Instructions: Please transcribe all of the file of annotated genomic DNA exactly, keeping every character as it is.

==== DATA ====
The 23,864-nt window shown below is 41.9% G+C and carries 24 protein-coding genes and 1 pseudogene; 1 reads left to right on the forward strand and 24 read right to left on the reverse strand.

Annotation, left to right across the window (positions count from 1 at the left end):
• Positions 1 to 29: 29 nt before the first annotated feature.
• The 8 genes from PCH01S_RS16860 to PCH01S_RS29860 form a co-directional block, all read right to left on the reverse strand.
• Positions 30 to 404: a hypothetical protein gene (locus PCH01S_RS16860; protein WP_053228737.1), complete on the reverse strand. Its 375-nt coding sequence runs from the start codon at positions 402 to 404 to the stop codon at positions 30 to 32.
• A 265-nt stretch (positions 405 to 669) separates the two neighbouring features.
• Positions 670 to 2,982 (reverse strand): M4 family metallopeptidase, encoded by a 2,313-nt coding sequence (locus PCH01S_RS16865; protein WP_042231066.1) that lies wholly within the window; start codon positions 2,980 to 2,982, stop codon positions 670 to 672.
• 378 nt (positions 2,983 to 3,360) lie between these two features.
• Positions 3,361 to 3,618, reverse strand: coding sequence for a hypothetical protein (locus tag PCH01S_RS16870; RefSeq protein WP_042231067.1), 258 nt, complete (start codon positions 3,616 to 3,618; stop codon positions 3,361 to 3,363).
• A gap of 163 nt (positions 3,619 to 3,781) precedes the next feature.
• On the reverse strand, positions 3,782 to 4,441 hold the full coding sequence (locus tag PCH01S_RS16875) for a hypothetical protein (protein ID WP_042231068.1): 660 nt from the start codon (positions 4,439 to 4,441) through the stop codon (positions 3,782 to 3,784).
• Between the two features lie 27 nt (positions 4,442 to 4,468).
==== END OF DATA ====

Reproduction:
The 23,864-nt window shown below is 41.9% G+C and carries 24 protein-coding genes and 1 pseudogene; 1 reads left to right on the forward strand and 24 read right to left on the reverse strand.

Annotation, left to right across the window (positions count from 1 at the left end):
• Positions 1 to 29: 29 nt before the first annotated feature.
• The 8 genes from PCH01S_RS16860 to PCH01S_RS29860 form a co-directional block, all read right to left on the reverse strand.
• Positions 30 to 404: a hypothetical protein gene (locus PCH01S_RS16860; protein WP_053228737.1), complete on the reverse strand. Its 375-nt coding sequence runs from the start codon at positions 402 to 404 to the stop codon at positions 30 to 32.
• A 265-nt stretch (positions 405 to 669) separates the two neighbouring features.
• Positions 670 to 2,982 (reverse strand): M4 family metallopeptidase, encoded by a 2,313-nt coding sequence (locus PCH01S_RS16865; protein WP_042231066.1) that lies wholly within the window; start codon positions 2,980 to 2,982, stop codon positions 670 to 672.
• 378 nt (positions 2,983 to 3,360) lie between these two features.
• Positions 3,361 to 3,618, reverse strand: coding sequence for a hypothetical protein (locus tag PCH01S_RS16870; RefSeq protein WP_042231067.1), 258 nt, complete (start codon positions 3,616 to 3,618; stop codon positions 3,361 to 3,363).
• A gap of 163 nt (positions 3,619 to 3,781) precedes the next feature.
• On the reverse strand, positions 3,782 to 4,441 hold the full coding sequence (locus tag PCH01S_RS16875) for a hypothetical protein (protein ID WP_042231068.1): 660 nt from the start codon (positions 4,439 to 4,441) through the stop codon (positions 3,782 to 3,784).
• Between the two features lie 27 nt (positions 4,442 to 4,468).